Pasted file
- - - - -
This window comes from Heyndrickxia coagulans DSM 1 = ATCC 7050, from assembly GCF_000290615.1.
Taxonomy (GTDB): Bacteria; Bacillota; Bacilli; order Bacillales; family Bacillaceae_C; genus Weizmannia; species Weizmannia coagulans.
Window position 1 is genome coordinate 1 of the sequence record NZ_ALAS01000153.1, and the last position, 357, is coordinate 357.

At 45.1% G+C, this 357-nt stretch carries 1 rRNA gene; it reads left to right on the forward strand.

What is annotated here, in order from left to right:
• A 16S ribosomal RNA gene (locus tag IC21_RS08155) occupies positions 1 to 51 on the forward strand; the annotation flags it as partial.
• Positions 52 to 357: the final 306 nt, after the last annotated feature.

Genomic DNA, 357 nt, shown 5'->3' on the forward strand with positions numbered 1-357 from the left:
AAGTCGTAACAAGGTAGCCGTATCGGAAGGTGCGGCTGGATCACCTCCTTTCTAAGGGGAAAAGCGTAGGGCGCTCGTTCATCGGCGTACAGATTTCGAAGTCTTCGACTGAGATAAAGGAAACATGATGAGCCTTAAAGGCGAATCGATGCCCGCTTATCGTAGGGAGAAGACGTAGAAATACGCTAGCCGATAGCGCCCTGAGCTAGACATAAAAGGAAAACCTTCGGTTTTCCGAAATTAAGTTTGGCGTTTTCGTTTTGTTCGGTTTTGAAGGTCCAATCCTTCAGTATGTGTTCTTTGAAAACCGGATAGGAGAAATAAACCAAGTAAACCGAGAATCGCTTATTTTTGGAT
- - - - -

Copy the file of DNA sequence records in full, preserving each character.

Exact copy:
This window comes from Heyndrickxia coagulans DSM 1 = ATCC 7050, from assembly GCF_000290615.1.
Taxonomy (GTDB): Bacteria; Bacillota; Bacilli; order Bacillales; family Bacillaceae_C; genus Weizmannia; species Weizmannia coagulans.
Window position 1 is genome coordinate 1 of the sequence record NZ_ALAS01000153.1, and the last position, 357, is coordinate 357.

At 45.1% G+C, this 357-nt stretch carries 1 rRNA gene; it reads left to right on the forward strand.

What is annotated here, in order from left to right:
• A 16S ribosomal RNA gene (locus tag IC21_RS08155) occupies positions 1 to 51 on the forward strand; the annotation flags it as partial.
• Positions 52 to 357: the final 306 nt, after the last annotated feature.

Genomic DNA, 357 nt, shown 5'->3' on the forward strand with positions numbered 1-357 from the left:
AAGTCGTAACAAGGTAGCCGTATCGGAAGGTGCGGCTGGATCACCTCCTTTCTAAGGGGAAAAGCGTAGGGCGCTCGTTCATCGGCGTACAGATTTCGAAGTCTTCGACTGAGATAAAGGAAACATGATGAGCCTTAAAGGCGAATCGATGCCCGCTTATCGTAGGGAGAAGACGTAGAAATACGCTAGCCGATAGCGCCCTGAGCTAGACATAAAAGGAAAACCTTCGGTTTTCCGAAATTAAGTTTGGCGTTTTCGTTTTGTTCGGTTTTGAAGGTCCAATCCTTCAGTATGTGTTCTTTGAAAACCGGATAGGAGAAATAAACCAAGTAAACCGAGAATCGCTTATTTTTGGAT